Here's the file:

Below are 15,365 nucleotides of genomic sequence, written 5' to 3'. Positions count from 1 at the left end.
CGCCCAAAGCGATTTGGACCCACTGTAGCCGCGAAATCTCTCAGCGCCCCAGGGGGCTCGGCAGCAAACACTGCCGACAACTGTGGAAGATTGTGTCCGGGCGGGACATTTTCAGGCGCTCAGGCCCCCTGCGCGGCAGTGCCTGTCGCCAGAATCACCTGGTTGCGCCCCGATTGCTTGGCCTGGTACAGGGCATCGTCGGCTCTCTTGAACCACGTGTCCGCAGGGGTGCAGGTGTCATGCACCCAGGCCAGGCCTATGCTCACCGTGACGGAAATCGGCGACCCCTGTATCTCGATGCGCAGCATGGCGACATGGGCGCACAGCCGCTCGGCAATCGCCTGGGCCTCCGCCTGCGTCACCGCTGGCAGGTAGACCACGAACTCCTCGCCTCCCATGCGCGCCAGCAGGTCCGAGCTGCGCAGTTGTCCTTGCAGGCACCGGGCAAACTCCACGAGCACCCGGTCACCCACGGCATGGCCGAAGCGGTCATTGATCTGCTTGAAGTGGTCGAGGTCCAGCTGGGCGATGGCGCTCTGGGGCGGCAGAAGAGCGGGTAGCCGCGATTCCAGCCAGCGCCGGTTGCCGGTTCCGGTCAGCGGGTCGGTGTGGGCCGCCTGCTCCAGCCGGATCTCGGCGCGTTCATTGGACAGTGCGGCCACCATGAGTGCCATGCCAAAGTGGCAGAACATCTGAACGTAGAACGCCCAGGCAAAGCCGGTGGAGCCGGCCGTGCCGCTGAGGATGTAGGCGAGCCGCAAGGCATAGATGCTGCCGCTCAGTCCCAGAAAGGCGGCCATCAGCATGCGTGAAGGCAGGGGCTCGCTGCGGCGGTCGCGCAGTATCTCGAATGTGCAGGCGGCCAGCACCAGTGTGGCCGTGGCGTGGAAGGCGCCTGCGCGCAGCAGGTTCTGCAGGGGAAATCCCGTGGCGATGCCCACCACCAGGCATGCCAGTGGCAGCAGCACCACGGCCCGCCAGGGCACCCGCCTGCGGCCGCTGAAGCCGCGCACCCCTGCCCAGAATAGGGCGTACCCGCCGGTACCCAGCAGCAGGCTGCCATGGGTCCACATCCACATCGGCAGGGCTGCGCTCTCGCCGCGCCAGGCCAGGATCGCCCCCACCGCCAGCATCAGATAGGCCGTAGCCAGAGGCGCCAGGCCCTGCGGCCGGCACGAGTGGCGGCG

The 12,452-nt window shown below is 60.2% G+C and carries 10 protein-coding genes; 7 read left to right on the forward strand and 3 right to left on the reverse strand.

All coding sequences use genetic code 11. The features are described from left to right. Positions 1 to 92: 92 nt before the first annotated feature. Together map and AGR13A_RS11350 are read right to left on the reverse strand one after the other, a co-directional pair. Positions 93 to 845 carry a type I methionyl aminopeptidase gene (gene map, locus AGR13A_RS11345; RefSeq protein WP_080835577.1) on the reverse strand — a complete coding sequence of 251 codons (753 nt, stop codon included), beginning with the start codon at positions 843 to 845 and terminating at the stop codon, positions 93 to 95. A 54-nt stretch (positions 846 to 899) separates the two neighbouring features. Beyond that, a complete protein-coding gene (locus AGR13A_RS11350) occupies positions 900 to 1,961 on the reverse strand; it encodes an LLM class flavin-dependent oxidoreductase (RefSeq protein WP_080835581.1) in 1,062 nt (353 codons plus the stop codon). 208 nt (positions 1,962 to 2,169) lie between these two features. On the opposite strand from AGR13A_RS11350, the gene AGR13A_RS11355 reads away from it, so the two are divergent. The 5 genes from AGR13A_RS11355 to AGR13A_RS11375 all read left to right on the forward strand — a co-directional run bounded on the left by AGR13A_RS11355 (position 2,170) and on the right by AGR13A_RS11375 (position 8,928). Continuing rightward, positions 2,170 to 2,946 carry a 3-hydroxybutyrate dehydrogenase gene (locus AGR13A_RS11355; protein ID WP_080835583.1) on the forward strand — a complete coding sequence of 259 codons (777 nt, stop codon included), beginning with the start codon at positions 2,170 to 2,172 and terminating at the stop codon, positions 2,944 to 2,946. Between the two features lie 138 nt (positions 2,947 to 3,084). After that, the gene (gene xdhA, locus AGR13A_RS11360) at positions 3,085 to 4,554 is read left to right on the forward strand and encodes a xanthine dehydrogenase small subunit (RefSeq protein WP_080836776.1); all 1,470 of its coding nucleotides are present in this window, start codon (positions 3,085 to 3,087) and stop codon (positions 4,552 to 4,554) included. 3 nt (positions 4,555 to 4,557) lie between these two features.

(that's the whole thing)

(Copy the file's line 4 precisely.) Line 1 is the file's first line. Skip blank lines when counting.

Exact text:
All coding sequences use genetic code 11. The features are described from left to right. Positions 1 to 92: 92 nt before the first annotated feature. Together map and AGR13A_RS11350 are read right to left on the reverse strand one after the other, a co-directional pair. Positions 93 to 845 carry a type I methionyl aminopeptidase gene (gene map, locus AGR13A_RS11345; RefSeq protein WP_080835577.1) on the reverse strand — a complete coding sequence of 251 codons (753 nt, stop codon included), beginning with the start codon at positions 843 to 845 and terminating at the stop codon, positions 93 to 95. A 54-nt stretch (positions 846 to 899) separates the two neighbouring features. Beyond that, a complete protein-coding gene (locus AGR13A_RS11350) occupies positions 900 to 1,961 on the reverse strand; it encodes an LLM class flavin-dependent oxidoreductase (RefSeq protein WP_080835581.1) in 1,062 nt (353 codons plus the stop codon). 208 nt (positions 1,962 to 2,169) lie between these two features. On the opposite strand from AGR13A_RS11350, the gene AGR13A_RS11355 reads away from it, so the two are divergent. The 5 genes from AGR13A_RS11355 to AGR13A_RS11375 all read left to right on the forward strand — a co-directional run bounded on the left by AGR13A_RS11355 (position 2,170) and on the right by AGR13A_RS11375 (position 8,928). Continuing rightward, positions 2,170 to 2,946 carry a 3-hydroxybutyrate dehydrogenase gene (locus AGR13A_RS11355; protein ID WP_080835583.1) on the forward strand — a complete coding sequence of 259 codons (777 nt, stop codon included), beginning with the start codon at positions 2,170 to 2,172 and terminating at the stop codon, positions 2,944 to 2,946. Between the two features lie 138 nt (positions 2,947 to 3,084). After that, the gene (gene xdhA, locus AGR13A_RS11360) at positions 3,085 to 4,554 is read left to right on the forward strand and encodes a xanthine dehydrogenase small subunit (RefSeq protein WP_080836776.1); all 1,470 of its coding nucleotides are present in this window, start codon (positions 3,085 to 3,087) and stop codon (positions 4,552 to 4,554) included. 3 nt (positions 4,555 to 4,557) lie between these two features.